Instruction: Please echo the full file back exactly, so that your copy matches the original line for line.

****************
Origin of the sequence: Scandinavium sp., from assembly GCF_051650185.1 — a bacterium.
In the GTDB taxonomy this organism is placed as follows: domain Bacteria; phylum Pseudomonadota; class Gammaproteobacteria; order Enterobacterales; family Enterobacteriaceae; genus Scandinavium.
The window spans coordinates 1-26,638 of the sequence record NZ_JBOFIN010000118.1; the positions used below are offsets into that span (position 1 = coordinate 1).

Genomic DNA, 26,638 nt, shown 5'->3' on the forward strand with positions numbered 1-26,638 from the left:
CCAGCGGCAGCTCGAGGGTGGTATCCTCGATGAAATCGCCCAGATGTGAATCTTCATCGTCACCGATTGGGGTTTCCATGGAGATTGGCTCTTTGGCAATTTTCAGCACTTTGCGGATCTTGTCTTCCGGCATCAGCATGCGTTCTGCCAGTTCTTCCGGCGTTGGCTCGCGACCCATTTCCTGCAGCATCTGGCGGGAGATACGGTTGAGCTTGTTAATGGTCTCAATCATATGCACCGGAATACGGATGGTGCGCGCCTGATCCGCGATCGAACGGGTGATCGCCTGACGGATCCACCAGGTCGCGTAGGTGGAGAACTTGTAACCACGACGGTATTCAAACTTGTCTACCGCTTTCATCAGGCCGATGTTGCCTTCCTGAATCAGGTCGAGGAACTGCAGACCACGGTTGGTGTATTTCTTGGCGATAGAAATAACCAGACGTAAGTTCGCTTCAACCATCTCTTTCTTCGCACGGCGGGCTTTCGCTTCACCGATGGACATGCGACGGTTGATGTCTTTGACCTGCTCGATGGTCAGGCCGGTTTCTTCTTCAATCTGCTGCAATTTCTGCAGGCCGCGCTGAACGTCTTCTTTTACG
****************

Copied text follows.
Origin of the sequence: Scandinavium sp., from assembly GCF_051650185.1 — a bacterium.
In the GTDB taxonomy this organism is placed as follows: domain Bacteria; phylum Pseudomonadota; class Gammaproteobacteria; order Enterobacterales; family Enterobacteriaceae; genus Scandinavium.
The window spans coordinates 1-26,638 of the sequence record NZ_JBOFIN010000118.1; the positions used below are offsets into that span (position 1 = coordinate 1).

Genomic DNA, 26,638 nt, shown 5'->3' on the forward strand with positions numbered 1-26,638 from the left:
CCAGCGGCAGCTCGAGGGTGGTATCCTCGATGAAATCGCCCAGATGTGAATCTTCATCGTCACCGATTGGGGTTTCCATGGAGATTGGCTCTTTGGCAATTTTCAGCACTTTGCGGATCTTGTCTTCCGGCATCAGCATGCGTTCTGCCAGTTCTTCCGGCGTTGGCTCGCGACCCATTTCCTGCAGCATCTGGCGGGAGATACGGTTGAGCTTGTTAATGGTCTCAATCATATGCACCGGAATACGGATGGTGCGCGCCTGATCCGCGATCGAACGGGTGATCGCCTGACGGATCCACCAGGTCGCGTAGGTGGAGAACTTGTAACCACGACGGTATTCAAACTTGTCTACCGCTTTCATCAGGCCGATGTTGCCTTCCTGAATCAGGTCGAGGAACTGCAGACCACGGTTGGTGTATTTCTTGGCGATAGAAATAACCAGACGTAAGTTCGCTTCAACCATCTCTTTCTTCGCACGGCGGGCTTTCGCTTCACCGATGGACATGCGACGGTTGATGTCTTTGACCTGCTCGATGGTCAGGCCGGTTTCTTCTTCAATCTGCTGCAATTTCTGCAGGCCGCGCTGAACGTCTTCTTTTACG